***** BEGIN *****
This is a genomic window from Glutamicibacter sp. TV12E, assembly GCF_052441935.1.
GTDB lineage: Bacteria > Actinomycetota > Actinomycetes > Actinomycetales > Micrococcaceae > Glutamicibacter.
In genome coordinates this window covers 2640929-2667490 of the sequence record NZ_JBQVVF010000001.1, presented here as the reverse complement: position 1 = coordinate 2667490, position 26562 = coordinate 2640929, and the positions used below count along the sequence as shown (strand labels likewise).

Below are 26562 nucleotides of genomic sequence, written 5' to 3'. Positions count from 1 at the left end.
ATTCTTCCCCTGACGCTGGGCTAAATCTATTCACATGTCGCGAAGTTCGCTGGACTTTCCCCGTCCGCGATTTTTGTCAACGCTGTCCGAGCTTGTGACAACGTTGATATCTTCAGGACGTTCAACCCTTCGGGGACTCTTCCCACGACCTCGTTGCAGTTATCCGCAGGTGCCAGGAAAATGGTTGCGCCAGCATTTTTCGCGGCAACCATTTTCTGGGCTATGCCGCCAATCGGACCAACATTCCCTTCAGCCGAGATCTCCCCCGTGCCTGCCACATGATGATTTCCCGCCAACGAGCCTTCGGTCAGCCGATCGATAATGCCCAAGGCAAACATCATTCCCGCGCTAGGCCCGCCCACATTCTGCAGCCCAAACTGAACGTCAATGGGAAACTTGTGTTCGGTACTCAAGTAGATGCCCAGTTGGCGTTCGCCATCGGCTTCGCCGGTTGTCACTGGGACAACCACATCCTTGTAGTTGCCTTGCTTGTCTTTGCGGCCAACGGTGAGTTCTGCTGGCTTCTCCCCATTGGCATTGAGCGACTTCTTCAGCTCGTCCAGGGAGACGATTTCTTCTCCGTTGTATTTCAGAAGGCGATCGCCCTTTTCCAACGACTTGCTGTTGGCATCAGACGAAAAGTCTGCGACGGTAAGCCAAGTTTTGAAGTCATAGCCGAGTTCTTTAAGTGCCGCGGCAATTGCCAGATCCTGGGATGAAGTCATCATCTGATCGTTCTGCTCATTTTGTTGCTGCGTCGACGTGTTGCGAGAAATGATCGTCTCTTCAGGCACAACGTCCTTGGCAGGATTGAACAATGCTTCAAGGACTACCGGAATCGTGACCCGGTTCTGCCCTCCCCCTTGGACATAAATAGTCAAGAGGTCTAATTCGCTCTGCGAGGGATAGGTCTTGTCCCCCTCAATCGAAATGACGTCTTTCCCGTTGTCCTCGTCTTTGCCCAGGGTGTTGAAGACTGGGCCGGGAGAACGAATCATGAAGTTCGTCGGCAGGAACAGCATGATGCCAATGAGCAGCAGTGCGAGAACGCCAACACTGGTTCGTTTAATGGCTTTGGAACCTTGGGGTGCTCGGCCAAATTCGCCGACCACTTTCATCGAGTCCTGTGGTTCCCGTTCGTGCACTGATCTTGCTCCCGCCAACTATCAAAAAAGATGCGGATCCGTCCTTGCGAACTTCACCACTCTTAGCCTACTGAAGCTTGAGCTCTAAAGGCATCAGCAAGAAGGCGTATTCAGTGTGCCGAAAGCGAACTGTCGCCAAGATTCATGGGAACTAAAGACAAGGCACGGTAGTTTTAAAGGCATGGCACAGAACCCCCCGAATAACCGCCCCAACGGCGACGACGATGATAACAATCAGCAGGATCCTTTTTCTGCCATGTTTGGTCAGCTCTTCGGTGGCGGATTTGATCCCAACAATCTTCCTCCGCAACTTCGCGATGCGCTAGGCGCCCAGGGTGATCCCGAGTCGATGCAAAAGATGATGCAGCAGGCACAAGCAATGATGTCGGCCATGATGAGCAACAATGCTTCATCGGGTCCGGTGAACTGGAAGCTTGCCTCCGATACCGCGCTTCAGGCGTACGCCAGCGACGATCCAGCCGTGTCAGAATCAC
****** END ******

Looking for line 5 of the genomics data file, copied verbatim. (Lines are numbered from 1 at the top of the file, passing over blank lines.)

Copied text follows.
ATTCTTCCCCTGACGCTGGGCTAAATCTATTCACATGTCGCGAAGTTCGCTGGACTTTCCCCGTCCGCGATTTTTGTCAACGCTGTCCGAGCTTGTGACAACGTTGATATCTTCAGGACGTTCAACCCTTCGGGGACTCTTCCCACGACCTCGTTGCAGTTATCCGCAGGTGCCAGGAAAATGGTTGCGCCAGCATTTTTCGCGGCAACCATTTTCTGGGCTATGCCGCCAATCGGACCAACATTCCCTTCAGCCGAGATCTCCCCCGTGCCTGCCACATGATGATTTCCCGCCAACGAGCCTTCGGTCAGCCGATCGATAATGCCCAAGGCAAACATCATTCCCGCGCTAGGCCCGCCCACATTCTGCAGCCCAAACTGAACGTCAATGGGAAACTTGTGTTCGGTACTCAAGTAGATGCCCAGTTGGCGTTCGCCATCGGCTTCGCCGGTTGTCACTGGGACAACCACATCCTTGTAGTTGCCTTGCTTGTCTTTGCGGCCAACGGTGAGTTCTGCTGGCTTCTCCCCATTGGCATTGAGCGACTTCTTCAGCTCGTCCAGGGAGACGATTTCTTCTCCGTTGTATTTCAGAAGGCGATCGCCCTTTTCCAACGACTTGCTGTTGGCATCAGACGAAAAGTCTGCGACGGTAAGCCAAGTTTTGAAGTCATAGCCGAGTTCTTTAAGTGCCGCGGCAATTGCCAGATCCTGGGATGAAGTCATCATCTGATCGTTCTGCTCATTTTGTTGCTGCGTCGACGTGTTGCGAGAAATGATCGTCTCTTCAGGCACAACGTCCTTGGCAGGATTGAACAATGCTTCAAGGACTACCGGAATCGTGACCCGGTTCTGCCCTCCCCCTTGGACATAAATAGTCAAGAGGTCTAATTCGCTCTGCGAGGGATAGGTCTTGTCCCCCTCAATCGAAATGACGTCTTTCCCGTTGTCCTCGTCTTTGCCCAGGGTGTTGAAGACTGGGCCGGGAGAACGAATCATGAAGTTCGTCGGCAGGAACAGCATGATGCCAATGAGCAGCAGTGCGAGAACGCCAACACTGGTTCGTTTAATGGCTTTGGAACCTTGGGGTGCTCGGCCAAATTCGCCGACCACTTTCATCGAGTCCTGTGGTTCCCGTTCGTGCACTGATCTTGCTCCCGCCAACTATCAAAAAAGATGCGGATCCGTCCTTGCGAACTTCACCACTCTTAGCCTACTGAAGCTTGAGCTCTAAAGGCATCAGCAAGAAGGCGTATTCAGTGTGCCGAAAGCGAACTGTCGCCAAGATTCATGGGAACTAAAGACAAGGCACGGTAGTTTTAAAGGCATGGCACAGAACCCCCCGAATAACCGCCCCAACGGCGACGACGATGATAACAATCAGCAGGATCCTTTTTCTGCCATGTTTGGTCAGCTCTTCGGTGGCGGATTTGATCCCAACAATCTTCCTCCGCAACTTCGCGATGCGCTAGGCGCCCAGGGTGATCCCGAGTCGATGCAAAAGATGATGCAGCAGGCACAAGCAATGATGTCGGCCATGATGAGCAACAATGCTTCATCGGGTCCGGTGAACTGGAAGCTTGCCTCCGATACCGCGCTTCAGGCGTACGCCAGCGACGATCCAGCCGTGTCAGAATCAC